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Aviva hunting for new CFO as Jason Windsor jumps ship for Persimmon

·2-min read
Aviva boss Amanda Blanc: Needs a new CFO  (PA)
Aviva boss Amanda Blanc: Needs a new CFO (PA)

AVIVA was left searching for a new finance director today when housebuilder Persimmon poached Jason Windsor from the giant insurer.

Eyebrows were raised in the City at Windsor’s departure from one of the giants of the UK financial scene to a business half the size in a sector under pressure from the government.

Windsor has been CFO since 2019 and joined the business in 2010. Prior to that he was Aviva’s banking adviser at Morgan Stanley.

The Oxford-educated sometime cricketer for Oxford University replaces Mike Killoran, who has been at Persimmon for 25 years and is retiring.

Sources insist the departure is amicable, with Windsor simply keen to try something new.

He is regarded as close to Amanda Blanc, the chief executive leading a radical shake-up of a business often regarded as less than the sum of its parts.

She sold eight businesses in around a year for £7.5 billion, including the Polish and French arms.

Windsor was on fixed pay of £800,000 at Aviva, getting a total £1.475 million in total last year.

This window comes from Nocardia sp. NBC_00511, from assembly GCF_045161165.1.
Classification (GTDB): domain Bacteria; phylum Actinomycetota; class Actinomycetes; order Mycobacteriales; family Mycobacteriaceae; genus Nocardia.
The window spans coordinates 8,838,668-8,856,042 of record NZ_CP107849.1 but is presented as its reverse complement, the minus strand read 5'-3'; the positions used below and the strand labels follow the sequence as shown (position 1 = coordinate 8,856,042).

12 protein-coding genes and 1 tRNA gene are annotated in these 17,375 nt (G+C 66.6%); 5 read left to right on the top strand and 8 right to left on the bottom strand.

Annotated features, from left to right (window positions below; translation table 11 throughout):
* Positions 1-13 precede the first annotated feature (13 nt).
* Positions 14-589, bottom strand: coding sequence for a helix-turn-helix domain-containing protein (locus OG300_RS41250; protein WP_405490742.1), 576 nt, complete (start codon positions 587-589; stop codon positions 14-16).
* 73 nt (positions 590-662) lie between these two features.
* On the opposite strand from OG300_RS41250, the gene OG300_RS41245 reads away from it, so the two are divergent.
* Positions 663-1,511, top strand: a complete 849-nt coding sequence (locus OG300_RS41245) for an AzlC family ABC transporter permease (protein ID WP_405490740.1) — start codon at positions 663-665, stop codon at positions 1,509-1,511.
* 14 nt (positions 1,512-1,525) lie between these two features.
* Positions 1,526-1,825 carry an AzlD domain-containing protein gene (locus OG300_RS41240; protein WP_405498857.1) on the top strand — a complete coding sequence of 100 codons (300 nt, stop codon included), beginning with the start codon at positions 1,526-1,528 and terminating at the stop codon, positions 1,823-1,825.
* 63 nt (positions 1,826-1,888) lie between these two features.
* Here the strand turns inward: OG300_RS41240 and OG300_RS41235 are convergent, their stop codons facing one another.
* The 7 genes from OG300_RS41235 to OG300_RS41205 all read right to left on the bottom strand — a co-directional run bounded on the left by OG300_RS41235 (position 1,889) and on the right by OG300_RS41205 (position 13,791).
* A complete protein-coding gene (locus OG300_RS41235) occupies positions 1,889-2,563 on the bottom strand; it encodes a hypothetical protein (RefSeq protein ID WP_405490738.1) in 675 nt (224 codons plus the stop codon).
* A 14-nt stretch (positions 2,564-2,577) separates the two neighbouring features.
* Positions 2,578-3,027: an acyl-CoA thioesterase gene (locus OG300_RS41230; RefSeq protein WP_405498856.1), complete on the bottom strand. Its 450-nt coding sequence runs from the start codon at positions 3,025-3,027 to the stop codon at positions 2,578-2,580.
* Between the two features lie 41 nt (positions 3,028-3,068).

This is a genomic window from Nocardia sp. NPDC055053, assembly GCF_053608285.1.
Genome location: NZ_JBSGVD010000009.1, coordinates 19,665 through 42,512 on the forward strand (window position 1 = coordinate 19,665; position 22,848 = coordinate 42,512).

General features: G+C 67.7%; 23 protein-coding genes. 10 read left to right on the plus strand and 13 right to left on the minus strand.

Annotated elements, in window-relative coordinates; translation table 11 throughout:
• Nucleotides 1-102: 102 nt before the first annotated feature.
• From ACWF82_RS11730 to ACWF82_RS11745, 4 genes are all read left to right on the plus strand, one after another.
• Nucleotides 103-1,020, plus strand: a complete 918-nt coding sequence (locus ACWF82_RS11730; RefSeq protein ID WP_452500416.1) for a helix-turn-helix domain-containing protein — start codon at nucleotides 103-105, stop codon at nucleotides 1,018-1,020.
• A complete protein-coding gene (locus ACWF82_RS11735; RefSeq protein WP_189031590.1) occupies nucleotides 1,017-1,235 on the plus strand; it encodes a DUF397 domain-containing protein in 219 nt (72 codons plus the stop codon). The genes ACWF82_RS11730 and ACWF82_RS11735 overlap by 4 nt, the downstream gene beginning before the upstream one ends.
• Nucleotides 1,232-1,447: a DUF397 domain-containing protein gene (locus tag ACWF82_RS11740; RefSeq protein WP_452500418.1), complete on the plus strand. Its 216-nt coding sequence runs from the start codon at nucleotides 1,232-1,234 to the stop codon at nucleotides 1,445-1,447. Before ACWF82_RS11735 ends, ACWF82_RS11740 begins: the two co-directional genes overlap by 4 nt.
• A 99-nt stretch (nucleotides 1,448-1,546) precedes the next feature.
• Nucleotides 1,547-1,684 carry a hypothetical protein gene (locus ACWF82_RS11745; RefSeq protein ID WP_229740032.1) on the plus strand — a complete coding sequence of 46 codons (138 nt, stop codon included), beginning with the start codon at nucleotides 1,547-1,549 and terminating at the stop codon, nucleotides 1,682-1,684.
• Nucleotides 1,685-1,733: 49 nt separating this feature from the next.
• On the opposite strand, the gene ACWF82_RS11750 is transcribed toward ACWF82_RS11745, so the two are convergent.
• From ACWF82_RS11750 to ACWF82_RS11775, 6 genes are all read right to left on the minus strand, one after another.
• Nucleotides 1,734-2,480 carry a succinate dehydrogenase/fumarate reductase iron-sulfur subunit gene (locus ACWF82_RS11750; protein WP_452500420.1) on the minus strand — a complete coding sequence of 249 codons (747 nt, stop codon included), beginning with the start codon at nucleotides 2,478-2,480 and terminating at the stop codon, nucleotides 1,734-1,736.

Roger Devlin, Persimmon’s Chairman, said: “Jason is a well-respected and proven FTSE 100 CFO and we are delighted to have recruited someone of his calibre and experience as Chief Financial Officer to complement our strong management team.”

Windsor said: “I have had 11 tremendous years at Aviva, but the time is now right for the challenge of a new sector, and I am hugely excited at the opportunity of being part of Persimmon. I wish Amanda and the rest of Aviva all the best for the future.”

He will join in July. Blanc thanked Windsor for his “commitment and contribution during this time here.”

News of Windsor’s appointment came as Persimmon reported strong 2021 trading. Revenue was up 10%, supported by a bounce back in new home sales.

Some purchases were delayed at the end of 2021 by people isolating with Omicron and inflation pressures continue, but the company said these issues are minor.

Persimmon supports the government “aspiration” with its new cladding plans and says it “constructed only a very small proportion of buildings affected by this issue”.

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